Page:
“I have been crit­i­cal of the Academy and with rea­son,” he said. “I refuse to be­lieve that I beat Jack Lem­mon, that I beat Al Pa­cino that I beat Peter Sellers.”

Has he soft­ened or does he stand by those views?

“Both. I don’t think art is com­pet­i­tive,” he says. “That doesn’t mean we’re not com­pet­i­tive as peo­ple. There’s noth­ing wrong with that. I want to be bet­ter than the next per­son. In sports, some­body come in first. That shouldn’t be true in the arts. I don’t thing there’s an ab­so­lute ‘best’ in that world.”

We all as­sume that, dur­ing th­ese years, the av­er­age Hol­ly­wood star had to wade through co­caine and vodka to make his or her way to the set. Some­how, I can’t really imag­ine Hoff­man par­ty­ing with the beau­ti­ful peo­ple at Stu­dio 54. He seems just a lit­tle too com­mit­ted. He’s cer­tainly good fun, but he doesn't look like the sortof guy who could ev­er­have been a drug­bore.

“No, no no. I wasn’t that,” he laughs. “But I got caught up in a lit­tle of that stuff. I was get­ting sep­a­rated from my first wife and, yes, I be­came a devo­tee of Stu­dio 54. I smoked some weed. But I was never ex­actly a hard­core drug per­son. You know the phrase: If you can re­mem­ber the 1970s, you weren’t there.”

It must be tricky an­swer­ing th­ese sorts of ques­tions when you have chil­dren. Mar­ried to at­tor­ney Lisa Gottsegen since 1980, Dustin now has four adult off­spring. Grow­ing up, the young Hoff­mans must have oc­ca­sion­ally en­coun­tered in­ter­views dur­ing which – be­ing an im­pres­sively frank fel­low – their dad dis­cussed his mildly wild years. I sup­pose one has to fall back on the clas­sic hyp­o­crit­i­cal for­mu­la­tion: do as I say, not as I did.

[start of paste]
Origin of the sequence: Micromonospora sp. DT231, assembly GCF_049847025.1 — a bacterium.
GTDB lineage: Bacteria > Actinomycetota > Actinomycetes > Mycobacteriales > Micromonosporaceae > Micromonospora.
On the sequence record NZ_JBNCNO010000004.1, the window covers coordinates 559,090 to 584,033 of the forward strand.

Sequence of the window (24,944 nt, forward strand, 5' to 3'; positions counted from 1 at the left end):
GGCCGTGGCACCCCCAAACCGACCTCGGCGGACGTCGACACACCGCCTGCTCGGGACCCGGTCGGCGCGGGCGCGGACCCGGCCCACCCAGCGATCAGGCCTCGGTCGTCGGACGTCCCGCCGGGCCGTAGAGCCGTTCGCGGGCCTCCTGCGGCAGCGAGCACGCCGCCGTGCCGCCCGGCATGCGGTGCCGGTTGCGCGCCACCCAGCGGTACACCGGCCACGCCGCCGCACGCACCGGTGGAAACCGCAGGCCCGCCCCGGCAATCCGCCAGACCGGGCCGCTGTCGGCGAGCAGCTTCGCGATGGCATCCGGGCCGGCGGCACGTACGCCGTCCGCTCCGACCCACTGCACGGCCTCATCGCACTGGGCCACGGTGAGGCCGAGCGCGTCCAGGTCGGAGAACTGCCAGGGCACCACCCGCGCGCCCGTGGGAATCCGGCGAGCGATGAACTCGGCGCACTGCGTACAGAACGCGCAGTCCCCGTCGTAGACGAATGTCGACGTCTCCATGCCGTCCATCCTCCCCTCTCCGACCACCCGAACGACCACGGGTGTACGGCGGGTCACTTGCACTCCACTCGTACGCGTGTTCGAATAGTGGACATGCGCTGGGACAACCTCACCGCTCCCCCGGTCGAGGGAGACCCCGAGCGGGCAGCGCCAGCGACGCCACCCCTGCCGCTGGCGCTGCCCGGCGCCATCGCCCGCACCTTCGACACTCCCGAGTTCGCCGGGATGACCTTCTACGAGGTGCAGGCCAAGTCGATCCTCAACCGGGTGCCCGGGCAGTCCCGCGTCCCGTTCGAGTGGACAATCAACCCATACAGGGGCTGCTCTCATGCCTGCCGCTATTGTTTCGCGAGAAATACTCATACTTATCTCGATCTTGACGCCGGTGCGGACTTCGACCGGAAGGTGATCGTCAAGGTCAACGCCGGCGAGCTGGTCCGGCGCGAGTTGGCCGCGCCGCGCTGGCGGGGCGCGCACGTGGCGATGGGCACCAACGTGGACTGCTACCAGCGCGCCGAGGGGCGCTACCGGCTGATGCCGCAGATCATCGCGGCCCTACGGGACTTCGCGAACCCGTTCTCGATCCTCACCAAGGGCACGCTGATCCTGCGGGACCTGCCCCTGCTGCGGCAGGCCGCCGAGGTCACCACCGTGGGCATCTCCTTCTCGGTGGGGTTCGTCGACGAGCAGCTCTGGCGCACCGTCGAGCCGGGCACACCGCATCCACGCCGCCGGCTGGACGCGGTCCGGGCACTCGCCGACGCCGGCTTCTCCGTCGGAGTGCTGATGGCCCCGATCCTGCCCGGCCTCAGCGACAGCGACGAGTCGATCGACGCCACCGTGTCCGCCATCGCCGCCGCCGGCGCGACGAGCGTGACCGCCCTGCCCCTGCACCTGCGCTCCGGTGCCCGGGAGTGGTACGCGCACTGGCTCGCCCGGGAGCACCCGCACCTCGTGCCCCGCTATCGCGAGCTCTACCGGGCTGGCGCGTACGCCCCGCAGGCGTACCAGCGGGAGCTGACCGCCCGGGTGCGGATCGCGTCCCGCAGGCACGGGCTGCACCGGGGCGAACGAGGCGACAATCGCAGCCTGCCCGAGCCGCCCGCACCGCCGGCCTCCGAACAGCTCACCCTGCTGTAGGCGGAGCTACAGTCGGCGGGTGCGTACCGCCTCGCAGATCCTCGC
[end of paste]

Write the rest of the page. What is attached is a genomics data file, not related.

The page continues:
“Well, we’re lucky,” he says with a proud swell. “There are cer­tain things we feel strongly about. None of our kids smoke. You quickly learn that if you say ‘don’t’, then they do it be­hind your back. I don’t say ‘don’t smoke mar­i­juana’. You show them a bong and point out the yel­low residue and say: ‘Do you want that in your lungs? Make up your own mind’.”

Hoff­man has aged well. It’s been a while since he dom­i­nated a movie. But he was ex­cel­lent in the re­cent TV se­ries Luck and of­fered a nice sup­port­ing role in Richard J Lewis˚’s Bar­ney’s

Ver­sion. Then there is his new ca­reer as a di­rec­tor. It’s taken seven and half decades, but he’s fi­nally wres­tled com­plete con­trol of the movie. To re­turn to that anal­ogy, no­body can force him to aban­don the can­vas be­fore the train hits.

“I have never done any­thing like this be­fore and it’s the hard­est thing I have ever done and I would be loath to do it again,” he laughs. “When you make a movie, you get up at 6.30am, you shoot maybe 15 or 30 min­utes and the rest of the day you’re rest­ing. Pro­mot­ing a movie is like do­ing three mati­nees a day.”

But he still looks so lively. One can’t help but think of Dustin in Lit­tle Big Man. For that 1970 Arthur Penn film, he al­lowed him­self to be lay­ered with inches of heavy makeup when play­ing the char­ac­ter as an old man. As it hap­pens, a few sprin­kles of grey and a wisp of the China pen­cil would have cre­ated the 75-year-old Hoff­man quite ef­fec­tively.

“Ev­ery­one says I’ve had work done. I really haven’t. There are rel­a­tives of my wife who say: ‘you’ve had it done’. No, sorry. Ha ha!”

I’ve seen him up close. He’s telling the truth.

The many faces of Hoff­man: Ratso in Mid­night Cow­boy; Dorothy in Toot­sie. Be­low: On the red car­pet with Mag­gie Smith, star of Quar­tet